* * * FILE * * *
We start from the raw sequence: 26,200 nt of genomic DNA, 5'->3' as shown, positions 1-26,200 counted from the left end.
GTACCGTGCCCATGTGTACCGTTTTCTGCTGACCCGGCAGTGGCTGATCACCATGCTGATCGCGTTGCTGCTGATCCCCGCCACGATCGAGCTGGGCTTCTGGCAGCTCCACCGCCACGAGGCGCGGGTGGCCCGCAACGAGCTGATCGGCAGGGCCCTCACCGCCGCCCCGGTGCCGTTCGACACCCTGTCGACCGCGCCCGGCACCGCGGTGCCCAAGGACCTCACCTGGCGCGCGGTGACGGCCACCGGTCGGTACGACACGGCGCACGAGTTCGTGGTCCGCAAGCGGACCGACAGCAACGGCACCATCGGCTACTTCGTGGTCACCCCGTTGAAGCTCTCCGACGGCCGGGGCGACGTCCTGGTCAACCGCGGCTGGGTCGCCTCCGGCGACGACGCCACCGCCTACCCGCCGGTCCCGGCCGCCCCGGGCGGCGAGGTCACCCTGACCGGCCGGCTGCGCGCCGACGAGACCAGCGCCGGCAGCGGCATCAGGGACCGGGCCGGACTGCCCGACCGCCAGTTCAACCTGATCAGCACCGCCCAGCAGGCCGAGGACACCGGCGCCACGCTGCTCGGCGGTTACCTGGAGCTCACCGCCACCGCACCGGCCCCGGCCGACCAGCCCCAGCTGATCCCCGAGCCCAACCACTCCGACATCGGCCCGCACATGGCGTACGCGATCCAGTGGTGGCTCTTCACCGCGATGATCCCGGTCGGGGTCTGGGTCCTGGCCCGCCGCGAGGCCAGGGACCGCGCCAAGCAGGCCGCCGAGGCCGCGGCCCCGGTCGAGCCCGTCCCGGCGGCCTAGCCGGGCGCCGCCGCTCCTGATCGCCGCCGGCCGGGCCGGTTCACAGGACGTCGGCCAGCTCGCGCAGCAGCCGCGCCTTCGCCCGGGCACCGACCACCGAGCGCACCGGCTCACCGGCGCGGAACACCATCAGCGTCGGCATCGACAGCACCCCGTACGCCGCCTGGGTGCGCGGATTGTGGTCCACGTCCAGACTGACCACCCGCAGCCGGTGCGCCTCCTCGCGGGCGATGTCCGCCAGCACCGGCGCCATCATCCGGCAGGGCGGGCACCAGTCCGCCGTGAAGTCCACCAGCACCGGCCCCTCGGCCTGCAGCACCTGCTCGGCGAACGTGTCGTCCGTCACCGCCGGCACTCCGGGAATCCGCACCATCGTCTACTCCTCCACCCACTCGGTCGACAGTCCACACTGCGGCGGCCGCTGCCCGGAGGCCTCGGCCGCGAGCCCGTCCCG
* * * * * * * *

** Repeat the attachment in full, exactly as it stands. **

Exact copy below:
We start from the raw sequence: 26,200 nt of genomic DNA, 5'->3' as shown, positions 1-26,200 counted from the left end.
GTACCGTGCCCATGTGTACCGTTTTCTGCTGACCCGGCAGTGGCTGATCACCATGCTGATCGCGTTGCTGCTGATCCCCGCCACGATCGAGCTGGGCTTCTGGCAGCTCCACCGCCACGAGGCGCGGGTGGCCCGCAACGAGCTGATCGGCAGGGCCCTCACCGCCGCCCCGGTGCCGTTCGACACCCTGTCGACCGCGCCCGGCACCGCGGTGCCCAAGGACCTCACCTGGCGCGCGGTGACGGCCACCGGTCGGTACGACACGGCGCACGAGTTCGTGGTCCGCAAGCGGACCGACAGCAACGGCACCATCGGCTACTTCGTGGTCACCCCGTTGAAGCTCTCCGACGGCCGGGGCGACGTCCTGGTCAACCGCGGCTGGGTCGCCTCCGGCGACGACGCCACCGCCTACCCGCCGGTCCCGGCCGCCCCGGGCGGCGAGGTCACCCTGACCGGCCGGCTGCGCGCCGACGAGACCAGCGCCGGCAGCGGCATCAGGGACCGGGCCGGACTGCCCGACCGCCAGTTCAACCTGATCAGCACCGCCCAGCAGGCCGAGGACACCGGCGCCACGCTGCTCGGCGGTTACCTGGAGCTCACCGCCACCGCACCGGCCCCGGCCGACCAGCCCCAGCTGATCCCCGAGCCCAACCACTCCGACATCGGCCCGCACATGGCGTACGCGATCCAGTGGTGGCTCTTCACCGCGATGATCCCGGTCGGGGTCTGGGTCCTGGCCCGCCGCGAGGCCAGGGACCGCGCCAAGCAGGCCGCCGAGGCCGCGGCCCCGGTCGAGCCCGTCCCGGCGGCCTAGCCGGGCGCCGCCGCTCCTGATCGCCGCCGGCCGGGCCGGTTCACAGGACGTCGGCCAGCTCGCGCAGCAGCCGCGCCTTCGCCCGGGCACCGACCACCGAGCGCACCGGCTCACCGGCGCGGAACACCATCAGCGTCGGCATCGACAGCACCCCGTACGCCGCCTGGGTGCGCGGATTGTGGTCCACGTCCAGACTGACCACCCGCAGCCGGTGCGCCTCCTCGCGGGCGATGTCCGCCAGCACCGGCGCCATCATCCGGCAGGGCGGGCACCAGTCCGCCGTGAAGTCCACCAGCACCGGCCCCTCGGCCTGCAGCACCTGCTCGGCGAACGTGTCGTCCGTCACCGCCGGCACTCCGGGAATCCGCACCATCGTCTACTCCTCCACCCACTCGGTCGACAGTCCACACTGCGGCGGCCGCTGCCCGGAGGCCTCGGCCGCGAGCCCGTCCCG